These are chat archives for ramda/ramda

13th
Mar 2017
Denis Stoyanov
@xgrommx
Mar 13 2017 00:07
common case with object should be in last line
Johnny Hauser
@m59peacemaker
Mar 13 2017 00:08
Right.
But it is ideal if types were just more rational.
I imagine there's not much that can be done about that without abandoning JS altogether.
James Forbes
@JAForbes
Mar 13 2017 01:56
Array.isArray?
Alexis De La Torre
@Alexis-De-La-Torre
Mar 13 2017 04:05

so, iam trying to wrap my head around Futures...

const test = pipe(
  x => Future((reject, resolve) => setTimeout(() => resolve(x), 2000)),
  chain(concat('hello '))
)

test('world!').fork(error, log)

Shouldn't this be working?
when i run it i get TypeError: f(...).fork is not a function
but if i do

log(test('world!'))

I get Future { fork: [Function: bound ] }

Rick Medina
@rickmed
Mar 13 2017 04:31
chain monad with another monad, otherwise map over it
@Alexis-De-La-Torre
Keith Alexander
@kwijibo
Mar 13 2017 11:52
ie
const test = pipe(
 Future.of,
 map(concat('hello '))
)

@dtipson recently pointed out in fantasyland/fantasy-land that if you want to do setTimeout, you can do

x => new Future((reject, resolve) => setTimeout(resolve, 1000, x))

instead of

x => Future((reject, resolve) => setTimeout(() => resolve(x), 2000))
Drew
@dtipson
Mar 13 2017 13:19
less useful in FP, but any # of additional parameters are allowed after the delay: setTimeout will call the callback with all of them as positional arguments. e.g. setTimeout((...args)=>console.log(...args), 1000, 1, 2, 3, 4)-> logs 1 2 3 4 (obviously console.log defeats the purpose of not needing the extra function, but illustrates what's going on)
Gavin Chen
@Gavinchen92
Mar 13 2017 13:37
hello everyone!
Stefano Vozza
@svozza
Mar 13 2017 15:28
hello :)
Rod Lalama
@RodLalama_twitter
Mar 13 2017 15:39
hey
Brad Compton (he/him)
@Bradcomp
Mar 13 2017 16:17
:wave:
Karl Heinz Pongratz
@karlponti_twitter
Mar 13 2017 19:30

Hi all, I'm new here, this is my first Ramda question. I am wondering how to test a javascript object with Ramda if any of its property is true. For example:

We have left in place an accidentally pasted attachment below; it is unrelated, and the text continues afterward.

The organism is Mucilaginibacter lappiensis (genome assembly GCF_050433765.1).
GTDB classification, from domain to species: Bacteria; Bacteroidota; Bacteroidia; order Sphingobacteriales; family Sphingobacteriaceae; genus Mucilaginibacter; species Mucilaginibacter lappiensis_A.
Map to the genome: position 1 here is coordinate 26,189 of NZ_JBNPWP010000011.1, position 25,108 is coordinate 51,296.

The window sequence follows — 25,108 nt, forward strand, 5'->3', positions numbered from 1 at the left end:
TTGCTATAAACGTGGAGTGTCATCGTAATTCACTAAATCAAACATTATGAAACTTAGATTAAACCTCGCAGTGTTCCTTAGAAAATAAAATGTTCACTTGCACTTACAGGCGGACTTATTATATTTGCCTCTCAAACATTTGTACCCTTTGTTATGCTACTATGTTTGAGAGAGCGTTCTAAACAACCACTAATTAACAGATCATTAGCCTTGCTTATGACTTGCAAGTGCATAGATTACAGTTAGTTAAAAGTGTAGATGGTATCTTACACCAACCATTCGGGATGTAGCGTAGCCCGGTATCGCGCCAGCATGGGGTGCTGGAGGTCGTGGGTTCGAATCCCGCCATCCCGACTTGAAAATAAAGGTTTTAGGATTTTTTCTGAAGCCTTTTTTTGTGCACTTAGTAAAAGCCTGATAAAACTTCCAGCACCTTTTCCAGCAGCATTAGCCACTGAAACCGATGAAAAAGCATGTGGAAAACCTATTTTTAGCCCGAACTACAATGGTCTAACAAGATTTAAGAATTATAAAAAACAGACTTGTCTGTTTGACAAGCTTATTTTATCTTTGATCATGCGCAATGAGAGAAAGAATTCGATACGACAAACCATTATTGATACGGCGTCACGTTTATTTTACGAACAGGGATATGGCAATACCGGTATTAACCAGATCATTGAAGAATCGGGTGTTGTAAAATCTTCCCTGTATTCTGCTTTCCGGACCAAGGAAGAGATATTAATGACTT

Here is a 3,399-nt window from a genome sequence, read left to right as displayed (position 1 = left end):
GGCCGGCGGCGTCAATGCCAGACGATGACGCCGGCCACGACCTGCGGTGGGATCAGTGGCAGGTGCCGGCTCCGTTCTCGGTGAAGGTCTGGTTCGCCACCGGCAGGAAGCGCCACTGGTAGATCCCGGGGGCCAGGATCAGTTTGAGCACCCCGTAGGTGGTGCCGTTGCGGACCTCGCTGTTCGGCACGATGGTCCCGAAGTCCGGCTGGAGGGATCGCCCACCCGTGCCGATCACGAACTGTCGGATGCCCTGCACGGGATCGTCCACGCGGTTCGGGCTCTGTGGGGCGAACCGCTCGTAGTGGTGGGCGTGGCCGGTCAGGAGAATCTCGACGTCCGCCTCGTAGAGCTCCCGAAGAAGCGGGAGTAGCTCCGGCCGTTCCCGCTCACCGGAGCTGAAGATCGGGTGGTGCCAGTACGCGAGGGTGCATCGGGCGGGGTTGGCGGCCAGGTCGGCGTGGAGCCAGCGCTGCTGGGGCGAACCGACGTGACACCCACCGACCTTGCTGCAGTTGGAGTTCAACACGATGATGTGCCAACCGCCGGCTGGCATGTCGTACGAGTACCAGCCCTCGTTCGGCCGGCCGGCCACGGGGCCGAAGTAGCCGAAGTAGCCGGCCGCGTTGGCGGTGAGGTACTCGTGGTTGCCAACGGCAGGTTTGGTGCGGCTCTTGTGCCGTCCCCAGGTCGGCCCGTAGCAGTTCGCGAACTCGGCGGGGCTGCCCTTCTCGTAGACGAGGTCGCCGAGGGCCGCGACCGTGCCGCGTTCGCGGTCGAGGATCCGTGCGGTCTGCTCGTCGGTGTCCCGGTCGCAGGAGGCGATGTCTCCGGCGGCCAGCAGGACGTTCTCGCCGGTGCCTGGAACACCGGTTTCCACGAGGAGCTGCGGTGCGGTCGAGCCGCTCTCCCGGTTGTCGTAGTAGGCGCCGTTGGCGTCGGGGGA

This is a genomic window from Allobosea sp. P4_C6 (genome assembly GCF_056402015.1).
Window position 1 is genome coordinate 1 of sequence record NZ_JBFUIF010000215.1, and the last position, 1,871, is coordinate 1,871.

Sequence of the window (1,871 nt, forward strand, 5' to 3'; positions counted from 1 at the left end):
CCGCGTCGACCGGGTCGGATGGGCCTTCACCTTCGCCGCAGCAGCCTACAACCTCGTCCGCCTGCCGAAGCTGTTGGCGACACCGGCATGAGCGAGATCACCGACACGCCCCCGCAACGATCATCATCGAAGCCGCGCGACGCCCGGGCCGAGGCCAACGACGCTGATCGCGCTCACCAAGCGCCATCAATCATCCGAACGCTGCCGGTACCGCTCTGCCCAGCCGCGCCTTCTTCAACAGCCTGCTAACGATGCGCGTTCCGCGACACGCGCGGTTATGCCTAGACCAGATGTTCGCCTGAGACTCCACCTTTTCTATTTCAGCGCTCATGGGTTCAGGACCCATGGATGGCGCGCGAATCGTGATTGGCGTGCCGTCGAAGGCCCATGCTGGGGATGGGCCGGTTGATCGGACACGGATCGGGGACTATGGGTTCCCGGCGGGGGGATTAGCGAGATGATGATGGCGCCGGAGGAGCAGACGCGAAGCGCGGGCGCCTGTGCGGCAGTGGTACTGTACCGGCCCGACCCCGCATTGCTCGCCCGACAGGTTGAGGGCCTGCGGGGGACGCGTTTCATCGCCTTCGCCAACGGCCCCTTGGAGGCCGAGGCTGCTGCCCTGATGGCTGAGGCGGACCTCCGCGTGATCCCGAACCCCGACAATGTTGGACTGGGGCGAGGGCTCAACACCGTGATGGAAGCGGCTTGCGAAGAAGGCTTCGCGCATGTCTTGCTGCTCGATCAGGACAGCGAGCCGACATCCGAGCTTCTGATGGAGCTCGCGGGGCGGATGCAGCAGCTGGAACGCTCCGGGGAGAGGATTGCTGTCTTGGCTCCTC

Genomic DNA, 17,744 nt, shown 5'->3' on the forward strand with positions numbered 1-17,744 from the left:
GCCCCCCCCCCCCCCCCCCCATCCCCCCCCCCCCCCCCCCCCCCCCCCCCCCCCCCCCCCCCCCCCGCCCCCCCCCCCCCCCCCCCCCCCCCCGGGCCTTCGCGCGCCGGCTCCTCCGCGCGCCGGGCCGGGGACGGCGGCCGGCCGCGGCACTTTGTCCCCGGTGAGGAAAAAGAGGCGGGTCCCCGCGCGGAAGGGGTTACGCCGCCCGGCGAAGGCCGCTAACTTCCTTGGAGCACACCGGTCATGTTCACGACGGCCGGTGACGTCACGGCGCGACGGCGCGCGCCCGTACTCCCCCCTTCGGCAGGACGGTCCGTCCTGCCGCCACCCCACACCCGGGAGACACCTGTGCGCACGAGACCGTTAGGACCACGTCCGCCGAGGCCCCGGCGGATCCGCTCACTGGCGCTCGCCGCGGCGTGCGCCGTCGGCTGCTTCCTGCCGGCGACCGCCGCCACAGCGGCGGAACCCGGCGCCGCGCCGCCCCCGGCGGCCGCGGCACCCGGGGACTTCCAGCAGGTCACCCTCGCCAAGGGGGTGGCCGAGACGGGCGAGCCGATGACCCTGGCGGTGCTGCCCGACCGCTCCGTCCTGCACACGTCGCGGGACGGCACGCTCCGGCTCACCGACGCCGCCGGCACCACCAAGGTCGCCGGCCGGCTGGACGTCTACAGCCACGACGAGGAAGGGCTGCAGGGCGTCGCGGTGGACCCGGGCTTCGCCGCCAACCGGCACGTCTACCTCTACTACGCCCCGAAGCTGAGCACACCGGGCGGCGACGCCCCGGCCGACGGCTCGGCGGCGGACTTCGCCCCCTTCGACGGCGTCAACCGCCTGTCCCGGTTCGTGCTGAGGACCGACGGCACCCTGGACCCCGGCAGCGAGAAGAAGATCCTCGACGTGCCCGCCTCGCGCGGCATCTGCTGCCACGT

const obj = {a:  false, b:  true, c:  false};

// In Javascript (nice but becomes ugly with long property names or many properties)
const isAny = (obj.a  ||  obj.b  ||  obj.c);

// In Ramda
const isAny = R.any( (x)  =>  x  ===  true)(R.values(obj));

Is there a better way to do this in Ramda? For example how could I shorten the predicate function or maybe there is even a better way to do this.
Thanks

Ryan Zeigler
@rzeigler
Mar 13 2017 19:33
you could replace your lambda on the last line with R.equal(true)
I think If I were going to do this I would probably write
const anyTrue = R.compose(R.any(R.equals(true)), R.values);
so as to make it reuseable
@karlponti_twitter
Karl Heinz Pongratz
@karlponti_twitter
Mar 13 2017 19:37
Thanks @rzeigler, that looks very nice!
@rzeigler works like a charm. Composition is something I haven't mastered yet.
Piet Vandeput
@piet-v
Mar 13 2017 20:07
Anyone know a clean way to get rid of the state params in this example?
const stateMapper = (state) => {
  return {
    isAuthorized: isAuthorizedState(state),
    username: username(state)
  };
};
so it can be used like this:
someFunction({
    isAuthorized: isAuthorizedState,
    username: username
  })
Kurt Milam
@kurtmilam
Mar 13 2017 20:28
@piet-v I believe applySpec will do the trick http://ramdajs.com/docs/#applySpec .
Piet Vandeput
@piet-v
Mar 13 2017 20:29
ah cool, thx!
Kurt Milam
@kurtmilam
Mar 13 2017 20:30
:thumbsup:
Brad Compton (he/him)
@Bradcomp
Mar 13 2017 20:31
R.evolve
Piet Vandeput
@piet-v
Mar 13 2017 20:51
mmm seems both R.applySpec and R.evolve don't fill my use case?
the resulting function seems to expect 2 parameters but I wanna pass state only
R.applySpec({
      isAuthorized: isAuthorizedState,
      username: username
    })
can't use R.evolve either cause it copies all the properties on state but I only want to transform the ones I supply and drop the others
plus the keys in the transformation object don't match the keys in the keys in the state object, so that only leaves R.applySpec
Piet Vandeput
@piet-v
Mar 13 2017 21:15
fixed it:
R.applySpec({
      isAuthorized: isAuthorizedState,
      username: username
    })(R.__, undefined);
Lucas Schejtman
@lucasschejtman
Mar 13 2017 21:44
@piet-v doesn't this work for you ? https://goo.gl/CXeR1K
Piet Vandeput
@piet-v
Mar 13 2017 21:45
fn expects 2 params for me so it won't execute till it receives 2 params :/
Lucas Schejtman
@lucasschejtman
Mar 13 2017 21:47
oh, does it make sense to keep it ?
Piet Vandeput
@piet-v
Mar 13 2017 21:48
only need the first param, passing undefined as second param solves my problem but weird situation nonetheless
Piet Vandeput
@piet-v
Mar 13 2017 21:54
k fixed it, nasty pass-by-reference situation
Lucas Schejtman
@lucasschejtman
Mar 13 2017 21:55
(Y)
Piet Vandeput
@piet-v
Mar 13 2017 21:55
or not :D
gulp failed when I removed the (R.__, undefined) so ofc it still passed rofl
Piet Vandeput
@piet-v
Mar 13 2017 22:04
ok, just double checked in REPL
seems like R.applySpec needs the same amount of parameters as the specs inside the specObject
so if one of the specFunctions expects 3 params applySpec also expects 3 params
In my situation I'm using reselect selectors which apparently expect 2 params which explains a whole lot :laughing: